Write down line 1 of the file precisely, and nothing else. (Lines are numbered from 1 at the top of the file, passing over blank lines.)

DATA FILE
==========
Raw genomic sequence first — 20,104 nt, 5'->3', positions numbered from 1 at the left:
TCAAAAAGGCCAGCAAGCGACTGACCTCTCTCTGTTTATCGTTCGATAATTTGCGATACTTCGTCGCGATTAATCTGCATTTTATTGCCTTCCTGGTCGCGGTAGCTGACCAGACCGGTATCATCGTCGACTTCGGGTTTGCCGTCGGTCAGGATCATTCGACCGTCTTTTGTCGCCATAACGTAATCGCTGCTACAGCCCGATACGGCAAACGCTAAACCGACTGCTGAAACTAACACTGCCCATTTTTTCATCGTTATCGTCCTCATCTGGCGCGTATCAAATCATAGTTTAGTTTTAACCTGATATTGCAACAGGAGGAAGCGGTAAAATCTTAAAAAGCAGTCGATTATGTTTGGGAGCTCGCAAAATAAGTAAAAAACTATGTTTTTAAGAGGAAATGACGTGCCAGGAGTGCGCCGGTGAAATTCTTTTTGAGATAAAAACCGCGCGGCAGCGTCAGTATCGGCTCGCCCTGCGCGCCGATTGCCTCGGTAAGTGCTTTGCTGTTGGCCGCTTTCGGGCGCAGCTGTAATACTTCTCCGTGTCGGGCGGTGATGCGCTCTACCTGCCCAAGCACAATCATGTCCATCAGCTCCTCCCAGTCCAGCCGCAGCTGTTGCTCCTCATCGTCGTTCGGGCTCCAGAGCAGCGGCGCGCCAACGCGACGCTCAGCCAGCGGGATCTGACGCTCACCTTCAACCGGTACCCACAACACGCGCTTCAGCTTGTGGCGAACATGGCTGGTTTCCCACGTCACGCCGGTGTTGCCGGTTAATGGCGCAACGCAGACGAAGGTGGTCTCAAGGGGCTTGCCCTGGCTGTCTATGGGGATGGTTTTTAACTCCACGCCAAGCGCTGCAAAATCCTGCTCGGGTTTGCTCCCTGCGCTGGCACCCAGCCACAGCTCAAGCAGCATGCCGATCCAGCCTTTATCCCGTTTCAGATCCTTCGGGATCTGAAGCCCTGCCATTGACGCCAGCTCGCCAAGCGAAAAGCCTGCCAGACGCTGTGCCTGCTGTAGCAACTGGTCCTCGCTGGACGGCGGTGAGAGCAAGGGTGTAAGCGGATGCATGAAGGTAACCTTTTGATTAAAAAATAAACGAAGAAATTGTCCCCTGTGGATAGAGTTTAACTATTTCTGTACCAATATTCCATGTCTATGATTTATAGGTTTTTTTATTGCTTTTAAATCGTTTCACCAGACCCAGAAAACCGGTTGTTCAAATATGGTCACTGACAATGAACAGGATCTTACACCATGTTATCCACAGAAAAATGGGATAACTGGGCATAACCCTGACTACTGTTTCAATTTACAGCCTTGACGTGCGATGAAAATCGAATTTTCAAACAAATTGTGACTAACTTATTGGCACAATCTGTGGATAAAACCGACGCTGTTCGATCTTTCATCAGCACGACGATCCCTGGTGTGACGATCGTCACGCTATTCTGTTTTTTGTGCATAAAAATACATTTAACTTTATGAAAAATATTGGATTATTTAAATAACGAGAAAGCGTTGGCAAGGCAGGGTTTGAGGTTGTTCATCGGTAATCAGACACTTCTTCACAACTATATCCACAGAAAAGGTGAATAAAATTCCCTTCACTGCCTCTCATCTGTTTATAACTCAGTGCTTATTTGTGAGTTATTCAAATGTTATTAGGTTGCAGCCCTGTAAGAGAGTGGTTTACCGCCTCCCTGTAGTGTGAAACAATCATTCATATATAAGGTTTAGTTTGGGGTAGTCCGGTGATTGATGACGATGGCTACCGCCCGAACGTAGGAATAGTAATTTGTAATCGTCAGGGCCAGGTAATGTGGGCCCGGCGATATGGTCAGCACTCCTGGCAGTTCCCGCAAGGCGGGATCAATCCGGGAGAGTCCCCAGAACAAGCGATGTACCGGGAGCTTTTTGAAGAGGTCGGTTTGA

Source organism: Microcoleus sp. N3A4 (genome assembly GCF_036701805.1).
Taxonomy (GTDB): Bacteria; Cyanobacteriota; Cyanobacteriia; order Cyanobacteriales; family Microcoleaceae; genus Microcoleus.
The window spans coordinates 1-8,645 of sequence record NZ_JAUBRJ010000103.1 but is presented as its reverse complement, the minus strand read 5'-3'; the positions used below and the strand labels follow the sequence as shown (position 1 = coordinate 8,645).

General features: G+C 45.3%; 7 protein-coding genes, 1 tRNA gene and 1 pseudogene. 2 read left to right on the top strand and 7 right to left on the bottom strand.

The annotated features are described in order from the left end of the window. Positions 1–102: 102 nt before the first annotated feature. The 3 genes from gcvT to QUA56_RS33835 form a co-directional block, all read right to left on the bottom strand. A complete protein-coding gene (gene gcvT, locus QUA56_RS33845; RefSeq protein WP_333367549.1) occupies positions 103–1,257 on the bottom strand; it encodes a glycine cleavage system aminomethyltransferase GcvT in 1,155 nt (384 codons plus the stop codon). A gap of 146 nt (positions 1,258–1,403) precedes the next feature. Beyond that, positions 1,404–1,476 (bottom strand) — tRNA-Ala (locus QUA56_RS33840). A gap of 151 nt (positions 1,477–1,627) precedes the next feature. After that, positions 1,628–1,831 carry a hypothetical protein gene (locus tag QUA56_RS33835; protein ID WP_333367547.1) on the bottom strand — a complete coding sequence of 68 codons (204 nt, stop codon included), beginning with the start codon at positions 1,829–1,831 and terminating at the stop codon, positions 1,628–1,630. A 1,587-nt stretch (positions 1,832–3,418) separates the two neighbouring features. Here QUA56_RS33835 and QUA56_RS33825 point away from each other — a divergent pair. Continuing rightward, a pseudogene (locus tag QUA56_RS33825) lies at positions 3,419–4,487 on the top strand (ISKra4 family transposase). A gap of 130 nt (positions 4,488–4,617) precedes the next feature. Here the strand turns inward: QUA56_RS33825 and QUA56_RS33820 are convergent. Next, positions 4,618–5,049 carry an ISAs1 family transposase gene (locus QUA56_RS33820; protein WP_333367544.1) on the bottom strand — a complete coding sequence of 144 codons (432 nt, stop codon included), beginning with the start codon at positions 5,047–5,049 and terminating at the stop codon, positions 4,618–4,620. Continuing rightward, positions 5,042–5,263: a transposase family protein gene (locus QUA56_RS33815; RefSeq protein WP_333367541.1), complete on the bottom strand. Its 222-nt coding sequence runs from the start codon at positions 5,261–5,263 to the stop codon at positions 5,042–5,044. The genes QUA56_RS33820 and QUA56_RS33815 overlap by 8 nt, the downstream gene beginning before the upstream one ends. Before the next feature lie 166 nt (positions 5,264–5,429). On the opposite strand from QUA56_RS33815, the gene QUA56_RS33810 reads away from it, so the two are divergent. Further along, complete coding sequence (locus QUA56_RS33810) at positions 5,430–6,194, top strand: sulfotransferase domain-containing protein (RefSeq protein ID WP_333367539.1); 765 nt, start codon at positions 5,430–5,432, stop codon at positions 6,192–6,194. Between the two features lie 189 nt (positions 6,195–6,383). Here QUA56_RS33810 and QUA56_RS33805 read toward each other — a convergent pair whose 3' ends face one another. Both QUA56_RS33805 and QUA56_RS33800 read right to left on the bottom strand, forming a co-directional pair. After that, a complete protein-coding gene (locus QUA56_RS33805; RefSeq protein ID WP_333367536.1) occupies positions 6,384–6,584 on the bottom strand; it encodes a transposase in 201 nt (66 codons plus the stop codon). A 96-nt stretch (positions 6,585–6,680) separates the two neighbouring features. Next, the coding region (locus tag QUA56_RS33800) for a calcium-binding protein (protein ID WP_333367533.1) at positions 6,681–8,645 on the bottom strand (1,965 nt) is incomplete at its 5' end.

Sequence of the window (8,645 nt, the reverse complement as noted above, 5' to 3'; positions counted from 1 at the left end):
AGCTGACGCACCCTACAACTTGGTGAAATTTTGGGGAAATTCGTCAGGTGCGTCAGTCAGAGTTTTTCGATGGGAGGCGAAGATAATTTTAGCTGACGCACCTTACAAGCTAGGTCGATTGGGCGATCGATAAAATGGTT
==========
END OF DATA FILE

Raw genomic sequence first — 20,104 nt, 5'->3', positions numbered from 1 at the left: